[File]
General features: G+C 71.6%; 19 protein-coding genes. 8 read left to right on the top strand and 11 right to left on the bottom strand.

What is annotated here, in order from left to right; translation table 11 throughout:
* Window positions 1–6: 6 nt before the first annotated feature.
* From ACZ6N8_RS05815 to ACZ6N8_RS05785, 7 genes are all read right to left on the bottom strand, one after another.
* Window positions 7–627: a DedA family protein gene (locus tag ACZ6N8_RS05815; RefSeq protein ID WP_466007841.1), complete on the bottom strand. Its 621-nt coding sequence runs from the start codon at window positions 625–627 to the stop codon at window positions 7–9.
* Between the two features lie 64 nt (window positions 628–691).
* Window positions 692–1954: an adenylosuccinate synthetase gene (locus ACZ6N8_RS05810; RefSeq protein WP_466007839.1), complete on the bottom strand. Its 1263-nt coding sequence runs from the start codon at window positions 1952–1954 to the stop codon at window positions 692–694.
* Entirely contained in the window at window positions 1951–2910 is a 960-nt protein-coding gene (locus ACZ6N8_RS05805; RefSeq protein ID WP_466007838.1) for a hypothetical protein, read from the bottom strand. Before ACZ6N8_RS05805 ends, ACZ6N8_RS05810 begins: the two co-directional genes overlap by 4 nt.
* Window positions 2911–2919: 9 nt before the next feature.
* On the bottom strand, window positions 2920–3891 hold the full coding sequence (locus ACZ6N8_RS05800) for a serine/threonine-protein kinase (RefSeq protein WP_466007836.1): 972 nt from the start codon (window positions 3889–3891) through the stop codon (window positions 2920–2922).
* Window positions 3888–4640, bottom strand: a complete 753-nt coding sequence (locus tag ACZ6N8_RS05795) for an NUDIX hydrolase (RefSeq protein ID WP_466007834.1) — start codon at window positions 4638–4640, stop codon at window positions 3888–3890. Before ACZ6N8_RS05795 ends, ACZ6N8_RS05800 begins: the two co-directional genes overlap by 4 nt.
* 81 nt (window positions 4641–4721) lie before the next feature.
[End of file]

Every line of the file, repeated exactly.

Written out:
General features: G+C 71.6%; 19 protein-coding genes. 8 read left to right on the top strand and 11 right to left on the bottom strand.

What is annotated here, in order from left to right; translation table 11 throughout:
* Window positions 1–6: 6 nt before the first annotated feature.
* From ACZ6N8_RS05815 to ACZ6N8_RS05785, 7 genes are all read right to left on the bottom strand, one after another.
* Window positions 7–627: a DedA family protein gene (locus tag ACZ6N8_RS05815; RefSeq protein ID WP_466007841.1), complete on the bottom strand. Its 621-nt coding sequence runs from the start codon at window positions 625–627 to the stop codon at window positions 7–9.
* Between the two features lie 64 nt (window positions 628–691).
* Window positions 692–1954: an adenylosuccinate synthetase gene (locus ACZ6N8_RS05810; RefSeq protein WP_466007839.1), complete on the bottom strand. Its 1263-nt coding sequence runs from the start codon at window positions 1952–1954 to the stop codon at window positions 692–694.
* Entirely contained in the window at window positions 1951–2910 is a 960-nt protein-coding gene (locus ACZ6N8_RS05805; RefSeq protein ID WP_466007838.1) for a hypothetical protein, read from the bottom strand. Before ACZ6N8_RS05805 ends, ACZ6N8_RS05810 begins: the two co-directional genes overlap by 4 nt.
* Window positions 2911–2919: 9 nt before the next feature.
* On the bottom strand, window positions 2920–3891 hold the full coding sequence (locus ACZ6N8_RS05800) for a serine/threonine-protein kinase (RefSeq protein WP_466007836.1): 972 nt from the start codon (window positions 3889–3891) through the stop codon (window positions 2920–2922).
* Window positions 3888–4640, bottom strand: a complete 753-nt coding sequence (locus tag ACZ6N8_RS05795) for an NUDIX hydrolase (RefSeq protein ID WP_466007834.1) — start codon at window positions 4638–4640, stop codon at window positions 3888–3890. Before ACZ6N8_RS05795 ends, ACZ6N8_RS05800 begins: the two co-directional genes overlap by 4 nt.
* 81 nt (window positions 4641–4721) lie before the next feature.